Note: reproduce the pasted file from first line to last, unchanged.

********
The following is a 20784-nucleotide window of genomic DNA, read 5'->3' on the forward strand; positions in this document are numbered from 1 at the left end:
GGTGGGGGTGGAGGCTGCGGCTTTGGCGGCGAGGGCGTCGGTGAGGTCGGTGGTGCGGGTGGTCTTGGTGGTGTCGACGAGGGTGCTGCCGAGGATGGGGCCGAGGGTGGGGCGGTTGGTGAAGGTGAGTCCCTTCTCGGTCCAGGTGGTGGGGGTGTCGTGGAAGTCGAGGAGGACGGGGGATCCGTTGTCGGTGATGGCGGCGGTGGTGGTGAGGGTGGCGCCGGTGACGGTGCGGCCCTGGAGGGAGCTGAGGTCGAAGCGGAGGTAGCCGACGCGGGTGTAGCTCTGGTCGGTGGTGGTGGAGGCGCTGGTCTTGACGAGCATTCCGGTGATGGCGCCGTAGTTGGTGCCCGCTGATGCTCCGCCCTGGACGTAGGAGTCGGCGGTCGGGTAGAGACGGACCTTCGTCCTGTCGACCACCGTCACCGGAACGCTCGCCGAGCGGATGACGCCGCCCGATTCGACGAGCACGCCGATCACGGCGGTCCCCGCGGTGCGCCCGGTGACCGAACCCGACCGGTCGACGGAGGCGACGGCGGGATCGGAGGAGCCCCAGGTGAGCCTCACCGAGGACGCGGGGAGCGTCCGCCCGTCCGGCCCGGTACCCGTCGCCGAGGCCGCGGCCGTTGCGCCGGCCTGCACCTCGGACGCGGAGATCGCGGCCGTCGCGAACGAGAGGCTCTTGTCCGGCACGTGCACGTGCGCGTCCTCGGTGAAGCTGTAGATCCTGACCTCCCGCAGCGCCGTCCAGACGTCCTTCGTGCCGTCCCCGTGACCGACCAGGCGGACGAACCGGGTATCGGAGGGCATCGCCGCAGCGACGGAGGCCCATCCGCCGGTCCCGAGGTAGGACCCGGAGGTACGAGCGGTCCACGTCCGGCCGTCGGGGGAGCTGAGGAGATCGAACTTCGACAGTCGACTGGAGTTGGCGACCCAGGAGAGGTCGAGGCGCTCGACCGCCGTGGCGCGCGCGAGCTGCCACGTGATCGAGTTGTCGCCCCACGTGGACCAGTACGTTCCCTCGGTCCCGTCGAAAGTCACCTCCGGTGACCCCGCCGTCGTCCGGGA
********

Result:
The following is a 20784-nucleotide window of genomic DNA, read 5'->3' on the forward strand; positions in this document are numbered from 1 at the left end:
GGTGGGGGTGGAGGCTGCGGCTTTGGCGGCGAGGGCGTCGGTGAGGTCGGTGGTGCGGGTGGTCTTGGTGGTGTCGACGAGGGTGCTGCCGAGGATGGGGCCGAGGGTGGGGCGGTTGGTGAAGGTGAGTCCCTTCTCGGTCCAGGTGGTGGGGGTGTCGTGGAAGTCGAGGAGGACGGGGGATCCGTTGTCGGTGATGGCGGCGGTGGTGGTGAGGGTGGCGCCGGTGACGGTGCGGCCCTGGAGGGAGCTGAGGTCGAAGCGGAGGTAGCCGACGCGGGTGTAGCTCTGGTCGGTGGTGGTGGAGGCGCTGGTCTTGACGAGCATTCCGGTGATGGCGCCGTAGTTGGTGCCCGCTGATGCTCCGCCCTGGACGTAGGAGTCGGCGGTCGGGTAGAGACGGACCTTCGTCCTGTCGACCACCGTCACCGGAACGCTCGCCGAGCGGATGACGCCGCCCGATTCGACGAGCACGCCGATCACGGCGGTCCCCGCGGTGCGCCCGGTGACCGAACCCGACCGGTCGACGGAGGCGACGGCGGGATCGGAGGAGCCCCAGGTGAGCCTCACCGAGGACGCGGGGAGCGTCCGCCCGTCCGGCCCGGTACCCGTCGCCGAGGCCGCGGCCGTTGCGCCGGCCTGCACCTCGGACGCGGAGATCGCGGCCGTCGCGAACGAGAGGCTCTTGTCCGGCACGTGCACGTGCGCGTCCTCGGTGAAGCTGTAGATCCTGACCTCCCGCAGCGCCGTCCAGACGTCCTTCGTGCCGTCCCCGTGACCGACCAGGCGGACGAACCGGGTATCGGAGGGCATCGCCGCAGCGACGGAGGCCCATCCGCCGGTCCCGAGGTAGGACCCGGAGGTACGAGCGGTCCACGTCCGGCCGTCGGGGGAGCTGAGGAGATCGAACTTCGACAGTCGACTGGAGTTGGCGACCCAGGAGAGGTCGAGGCGCTCGACCGCCGTGGCGCGCGCGAGCTGCCACGTGATCGAGTTGTCGCCCCACGTGGACCAGTACGTTCCCTCGGTCCCGTCGAAAGTCACCTCCGGTGACCCCGCCGTCGTCCGGGA